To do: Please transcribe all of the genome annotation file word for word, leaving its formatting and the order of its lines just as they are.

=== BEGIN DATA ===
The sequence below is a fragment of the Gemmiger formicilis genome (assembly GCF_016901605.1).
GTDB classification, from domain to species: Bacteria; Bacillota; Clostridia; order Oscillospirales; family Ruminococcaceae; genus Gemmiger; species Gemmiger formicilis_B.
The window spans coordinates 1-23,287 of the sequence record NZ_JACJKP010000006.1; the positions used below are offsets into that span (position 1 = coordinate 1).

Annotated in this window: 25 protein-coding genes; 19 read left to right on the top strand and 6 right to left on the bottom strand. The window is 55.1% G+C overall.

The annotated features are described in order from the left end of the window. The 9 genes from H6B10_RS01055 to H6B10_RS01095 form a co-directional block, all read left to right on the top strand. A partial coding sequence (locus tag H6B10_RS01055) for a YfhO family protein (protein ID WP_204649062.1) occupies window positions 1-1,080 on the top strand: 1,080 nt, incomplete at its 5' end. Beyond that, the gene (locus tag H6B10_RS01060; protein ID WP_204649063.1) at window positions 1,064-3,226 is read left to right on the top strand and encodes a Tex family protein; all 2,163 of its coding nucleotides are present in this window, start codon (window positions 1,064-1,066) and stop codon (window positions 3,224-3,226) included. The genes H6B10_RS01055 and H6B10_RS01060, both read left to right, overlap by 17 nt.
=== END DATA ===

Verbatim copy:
The sequence below is a fragment of the Gemmiger formicilis genome (assembly GCF_016901605.1).
GTDB classification, from domain to species: Bacteria; Bacillota; Clostridia; order Oscillospirales; family Ruminococcaceae; genus Gemmiger; species Gemmiger formicilis_B.
The window spans coordinates 1-23,287 of the sequence record NZ_JACJKP010000006.1; the positions used below are offsets into that span (position 1 = coordinate 1).

Annotated in this window: 25 protein-coding genes; 19 read left to right on the top strand and 6 right to left on the bottom strand. The window is 55.1% G+C overall.

The annotated features are described in order from the left end of the window. The 9 genes from H6B10_RS01055 to H6B10_RS01095 form a co-directional block, all read left to right on the top strand. A partial coding sequence (locus tag H6B10_RS01055) for a YfhO family protein (protein ID WP_204649062.1) occupies window positions 1-1,080 on the top strand: 1,080 nt, incomplete at its 5' end. Beyond that, the gene (locus tag H6B10_RS01060; protein ID WP_204649063.1) at window positions 1,064-3,226 is read left to right on the top strand and encodes a Tex family protein; all 2,163 of its coding nucleotides are present in this window, start codon (window positions 1,064-1,066) and stop codon (window positions 3,224-3,226) included. The genes H6B10_RS01055 and H6B10_RS01060, both read left to right, overlap by 17 nt.